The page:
I decided to go ahead and read more of the Cthulhu Mythos
stories, so why not go right to the source? H.P. Lovecraft’s “The Call of
Cthulhu” was published in the February 1928 issue of WEIRD TALES and reprinted
many times since. It’s a very impressive piece of inventiveness. In this one
story, Lovecraft lays out the basis for a huge number of stories by many
different authors: the Great Old Ones, vast cosmic beings that come from beyond
the stars, landed on Earth in the planet’s infancy and are still alive,
although dormant and hidden away in vanished cities, waiting to be called back
to life by a cult of their devoted followers, at which time they will lay waste
to humanity, or at least try to. Although not necessarily evil by their own
standards—they’re beyond the concept of good and evil—to humans they represent
the greatest horrors imaginable, or, in some cases, unimaginable.
“The Call of Cthulhu” itself is a good story, fast-moving by Lovecraft’s
standards, in which the narrator investigates several related series of events
that gradually reveal the terrible truth to him. One section of the story set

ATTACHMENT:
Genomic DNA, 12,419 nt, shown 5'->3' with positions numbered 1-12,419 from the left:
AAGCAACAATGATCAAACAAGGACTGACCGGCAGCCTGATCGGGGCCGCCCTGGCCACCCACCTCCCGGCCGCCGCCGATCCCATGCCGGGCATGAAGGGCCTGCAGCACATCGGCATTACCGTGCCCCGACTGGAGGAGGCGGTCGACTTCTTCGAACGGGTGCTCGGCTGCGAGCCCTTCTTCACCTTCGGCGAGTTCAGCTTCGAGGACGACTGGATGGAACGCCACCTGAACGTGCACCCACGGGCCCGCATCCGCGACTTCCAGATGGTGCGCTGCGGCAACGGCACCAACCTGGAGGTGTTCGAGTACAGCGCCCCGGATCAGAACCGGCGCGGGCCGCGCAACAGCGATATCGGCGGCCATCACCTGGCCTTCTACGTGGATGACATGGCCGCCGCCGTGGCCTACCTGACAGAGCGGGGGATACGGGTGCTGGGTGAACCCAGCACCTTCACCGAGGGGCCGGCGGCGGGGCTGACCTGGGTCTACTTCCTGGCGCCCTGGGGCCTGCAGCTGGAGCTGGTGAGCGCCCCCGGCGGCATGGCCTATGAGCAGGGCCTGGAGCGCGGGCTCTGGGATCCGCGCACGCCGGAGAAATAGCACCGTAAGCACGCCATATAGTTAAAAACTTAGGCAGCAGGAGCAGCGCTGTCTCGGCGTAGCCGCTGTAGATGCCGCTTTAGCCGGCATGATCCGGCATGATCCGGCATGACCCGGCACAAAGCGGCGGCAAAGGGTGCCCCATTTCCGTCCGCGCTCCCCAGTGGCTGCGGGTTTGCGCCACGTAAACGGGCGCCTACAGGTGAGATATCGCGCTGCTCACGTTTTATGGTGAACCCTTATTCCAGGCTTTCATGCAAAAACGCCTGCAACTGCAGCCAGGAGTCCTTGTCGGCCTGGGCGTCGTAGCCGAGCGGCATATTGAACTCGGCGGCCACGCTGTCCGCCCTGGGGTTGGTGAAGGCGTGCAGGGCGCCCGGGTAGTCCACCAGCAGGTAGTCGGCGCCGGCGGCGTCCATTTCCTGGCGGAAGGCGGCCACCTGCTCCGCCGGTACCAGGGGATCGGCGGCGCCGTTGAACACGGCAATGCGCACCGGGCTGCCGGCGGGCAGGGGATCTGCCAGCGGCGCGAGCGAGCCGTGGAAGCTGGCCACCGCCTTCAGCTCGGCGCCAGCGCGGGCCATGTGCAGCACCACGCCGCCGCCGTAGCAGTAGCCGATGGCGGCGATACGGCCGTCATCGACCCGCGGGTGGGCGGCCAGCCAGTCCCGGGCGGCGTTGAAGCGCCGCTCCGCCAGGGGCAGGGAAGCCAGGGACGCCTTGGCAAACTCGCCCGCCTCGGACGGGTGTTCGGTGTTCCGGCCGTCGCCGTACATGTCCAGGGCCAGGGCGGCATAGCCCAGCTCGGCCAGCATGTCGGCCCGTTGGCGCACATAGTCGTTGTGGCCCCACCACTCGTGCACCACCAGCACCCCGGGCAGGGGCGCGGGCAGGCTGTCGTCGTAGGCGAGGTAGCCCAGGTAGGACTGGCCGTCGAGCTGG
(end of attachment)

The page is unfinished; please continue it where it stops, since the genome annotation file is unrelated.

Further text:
in the Louisiana swamps and another on a mysterious South Seas island could
have been really good adventure yarns if Lovecraft had done more than summarize
them. Even at that, they’re pretty exciting, especially the climactic battle
between a ship and the reborn Cthulhu.
This is a good example of why so many authors latched on to the Cthulhu Mythos and wrote their own stories set against that background. It’s such an epic concept, filled with the potential for drama, conflict, and action, that born yarn-spinners such as Robert E. Howard, Robert Bloch, Henry Kuttner, and many others, naturally would see the possibilities. From what I’ve read so far, it seems to me that Lovecraft’s stories function more as a series bible than as satisfying stories of their own (although I’m warming up to his style and see its appeal).
I’m going to continue reading these stories, including some of the other authors who wrote Mythos stories, and even though this started as a Halloween-related project, it’ll probably take me longer than that. So bear with me, even though many of you probably read all these stories years or even decades ago. They’re new to me.